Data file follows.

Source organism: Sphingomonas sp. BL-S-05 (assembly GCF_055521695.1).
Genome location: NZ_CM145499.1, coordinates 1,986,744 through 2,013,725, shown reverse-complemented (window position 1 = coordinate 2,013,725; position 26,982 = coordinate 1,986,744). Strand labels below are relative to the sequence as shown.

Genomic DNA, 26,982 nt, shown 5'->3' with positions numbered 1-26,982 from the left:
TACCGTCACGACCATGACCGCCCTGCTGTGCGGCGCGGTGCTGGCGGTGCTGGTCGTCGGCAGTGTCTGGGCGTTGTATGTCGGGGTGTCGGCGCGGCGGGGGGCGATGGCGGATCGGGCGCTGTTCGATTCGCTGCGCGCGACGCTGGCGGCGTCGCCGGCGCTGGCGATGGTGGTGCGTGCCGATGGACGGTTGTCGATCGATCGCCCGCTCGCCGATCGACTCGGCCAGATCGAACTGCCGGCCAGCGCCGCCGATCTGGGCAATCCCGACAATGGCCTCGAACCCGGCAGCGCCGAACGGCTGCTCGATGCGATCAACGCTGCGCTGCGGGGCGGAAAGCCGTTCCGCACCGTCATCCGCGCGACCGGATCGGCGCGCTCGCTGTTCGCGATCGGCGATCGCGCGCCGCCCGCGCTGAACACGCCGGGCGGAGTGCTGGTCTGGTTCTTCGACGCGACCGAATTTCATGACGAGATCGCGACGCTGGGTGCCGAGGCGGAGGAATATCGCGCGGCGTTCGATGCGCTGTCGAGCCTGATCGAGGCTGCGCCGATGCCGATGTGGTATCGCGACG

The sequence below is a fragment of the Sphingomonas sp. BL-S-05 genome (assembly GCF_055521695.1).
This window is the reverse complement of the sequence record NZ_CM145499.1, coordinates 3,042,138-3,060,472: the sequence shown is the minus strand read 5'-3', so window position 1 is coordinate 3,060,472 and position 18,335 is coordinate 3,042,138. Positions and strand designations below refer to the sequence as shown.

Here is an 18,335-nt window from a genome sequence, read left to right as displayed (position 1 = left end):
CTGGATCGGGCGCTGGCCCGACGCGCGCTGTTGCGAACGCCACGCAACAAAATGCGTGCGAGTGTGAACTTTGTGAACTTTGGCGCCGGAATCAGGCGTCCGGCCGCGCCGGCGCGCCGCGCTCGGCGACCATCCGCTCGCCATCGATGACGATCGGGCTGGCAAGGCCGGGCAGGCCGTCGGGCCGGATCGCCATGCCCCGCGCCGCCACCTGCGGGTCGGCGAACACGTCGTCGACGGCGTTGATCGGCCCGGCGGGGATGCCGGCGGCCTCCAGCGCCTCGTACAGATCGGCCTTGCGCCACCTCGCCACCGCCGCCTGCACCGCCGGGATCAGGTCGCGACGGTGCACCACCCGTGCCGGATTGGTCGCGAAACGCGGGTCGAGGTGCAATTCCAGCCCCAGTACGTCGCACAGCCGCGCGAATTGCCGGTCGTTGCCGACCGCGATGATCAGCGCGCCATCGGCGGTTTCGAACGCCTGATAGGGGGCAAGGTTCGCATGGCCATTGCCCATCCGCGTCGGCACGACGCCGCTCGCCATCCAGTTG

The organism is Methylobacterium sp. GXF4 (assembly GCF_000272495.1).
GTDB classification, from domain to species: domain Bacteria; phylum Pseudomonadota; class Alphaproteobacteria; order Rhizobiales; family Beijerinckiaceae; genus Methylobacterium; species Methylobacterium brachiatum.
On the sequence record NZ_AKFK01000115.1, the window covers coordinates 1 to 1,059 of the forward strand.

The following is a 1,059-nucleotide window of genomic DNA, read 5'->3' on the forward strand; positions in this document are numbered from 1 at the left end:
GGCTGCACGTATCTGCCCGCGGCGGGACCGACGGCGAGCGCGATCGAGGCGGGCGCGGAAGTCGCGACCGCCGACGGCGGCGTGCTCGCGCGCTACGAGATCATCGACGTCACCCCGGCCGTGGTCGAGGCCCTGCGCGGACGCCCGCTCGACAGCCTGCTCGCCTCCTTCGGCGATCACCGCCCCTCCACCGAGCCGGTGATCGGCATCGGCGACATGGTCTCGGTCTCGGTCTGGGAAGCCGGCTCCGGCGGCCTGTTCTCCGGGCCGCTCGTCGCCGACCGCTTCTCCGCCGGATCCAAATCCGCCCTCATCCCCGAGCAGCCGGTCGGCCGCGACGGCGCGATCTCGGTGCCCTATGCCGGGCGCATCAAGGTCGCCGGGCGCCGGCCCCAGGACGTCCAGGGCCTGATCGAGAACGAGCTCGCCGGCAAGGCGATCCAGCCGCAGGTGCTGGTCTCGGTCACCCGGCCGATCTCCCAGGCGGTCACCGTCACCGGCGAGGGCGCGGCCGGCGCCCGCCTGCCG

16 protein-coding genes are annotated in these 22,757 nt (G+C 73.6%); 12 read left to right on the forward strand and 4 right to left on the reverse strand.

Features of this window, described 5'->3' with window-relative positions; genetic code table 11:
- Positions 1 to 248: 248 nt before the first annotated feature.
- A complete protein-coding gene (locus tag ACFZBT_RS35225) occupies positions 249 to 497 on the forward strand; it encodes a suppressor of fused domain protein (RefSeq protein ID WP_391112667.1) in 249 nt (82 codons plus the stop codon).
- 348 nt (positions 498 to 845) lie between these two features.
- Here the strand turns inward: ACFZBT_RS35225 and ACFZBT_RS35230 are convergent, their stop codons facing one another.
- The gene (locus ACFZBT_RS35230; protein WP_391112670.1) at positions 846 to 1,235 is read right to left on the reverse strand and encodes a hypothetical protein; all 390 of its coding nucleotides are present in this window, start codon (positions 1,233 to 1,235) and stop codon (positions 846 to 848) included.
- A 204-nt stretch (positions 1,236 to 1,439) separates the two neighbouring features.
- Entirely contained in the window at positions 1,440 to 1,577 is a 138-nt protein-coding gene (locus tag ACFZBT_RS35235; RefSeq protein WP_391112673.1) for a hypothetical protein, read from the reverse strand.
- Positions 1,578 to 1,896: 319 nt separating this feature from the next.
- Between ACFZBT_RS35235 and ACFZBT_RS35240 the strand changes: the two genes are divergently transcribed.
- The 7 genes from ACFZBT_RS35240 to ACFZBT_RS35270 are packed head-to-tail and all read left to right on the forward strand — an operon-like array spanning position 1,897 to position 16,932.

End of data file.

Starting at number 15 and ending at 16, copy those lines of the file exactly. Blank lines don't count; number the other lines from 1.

Features of this window, described 5'->3' with window-relative positions; genetic code table 11:
- Positions 1 to 248: 248 nt before the first annotated feature.